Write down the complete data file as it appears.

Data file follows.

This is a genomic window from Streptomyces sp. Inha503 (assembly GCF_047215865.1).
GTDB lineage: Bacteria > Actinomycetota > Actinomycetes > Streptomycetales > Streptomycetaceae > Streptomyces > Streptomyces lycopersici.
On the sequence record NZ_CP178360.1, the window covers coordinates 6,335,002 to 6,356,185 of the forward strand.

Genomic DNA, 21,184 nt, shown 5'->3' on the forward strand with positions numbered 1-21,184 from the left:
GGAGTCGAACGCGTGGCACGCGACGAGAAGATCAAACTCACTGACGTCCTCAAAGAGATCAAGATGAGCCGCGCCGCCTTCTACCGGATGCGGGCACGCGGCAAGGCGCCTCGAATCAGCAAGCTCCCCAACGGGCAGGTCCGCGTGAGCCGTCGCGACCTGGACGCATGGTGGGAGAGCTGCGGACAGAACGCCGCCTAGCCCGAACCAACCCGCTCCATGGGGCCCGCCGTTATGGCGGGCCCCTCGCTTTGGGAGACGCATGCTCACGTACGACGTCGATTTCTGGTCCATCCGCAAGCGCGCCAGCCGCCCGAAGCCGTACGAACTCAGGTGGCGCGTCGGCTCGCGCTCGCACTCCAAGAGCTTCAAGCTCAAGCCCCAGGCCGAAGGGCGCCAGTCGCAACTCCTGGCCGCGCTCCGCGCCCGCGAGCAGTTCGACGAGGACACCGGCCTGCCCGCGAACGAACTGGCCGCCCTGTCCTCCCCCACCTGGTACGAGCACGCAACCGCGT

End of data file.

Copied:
This is a genomic window from Streptomyces sp. Inha503 (assembly GCF_047215865.1).
GTDB lineage: Bacteria > Actinomycetota > Actinomycetes > Streptomycetales > Streptomycetaceae > Streptomyces > Streptomyces lycopersici.
On the sequence record NZ_CP178360.1, the window covers coordinates 6,335,002 to 6,356,185 of the forward strand.

Genomic DNA, 21,184 nt, shown 5'->3' on the forward strand with positions numbered 1-21,184 from the left:
GGAGTCGAACGCGTGGCACGCGACGAGAAGATCAAACTCACTGACGTCCTCAAAGAGATCAAGATGAGCCGCGCCGCCTTCTACCGGATGCGGGCACGCGGCAAGGCGCCTCGAATCAGCAAGCTCCCCAACGGGCAGGTCCGCGTGAGCCGTCGCGACCTGGACGCATGGTGGGAGAGCTGCGGACAGAACGCCGCCTAGCCCGAACCAACCCGCTCCATGGGGCCCGCCGTTATGGCGGGCCCCTCGCTTTGGGAGACGCATGCTCACGTACGACGTCGATTTCTGGTCCATCCGCAAGCGCGCCAGCCGCCCGAAGCCGTACGAACTCAGGTGGCGCGTCGGCTCGCGCTCGCACTCCAAGAGCTTCAAGCTCAAGCCCCAGGCCGAAGGGCGCCAGTCGCAACTCCTGGCCGCGCTCCGCGCCCGCGAGCAGTTCGACGAGGACACCGGCCTGCCCGCGAACGAACTGGCCGCCCTGTCCTCCCCCACCTGGTACGAGCACGCAACCGCGT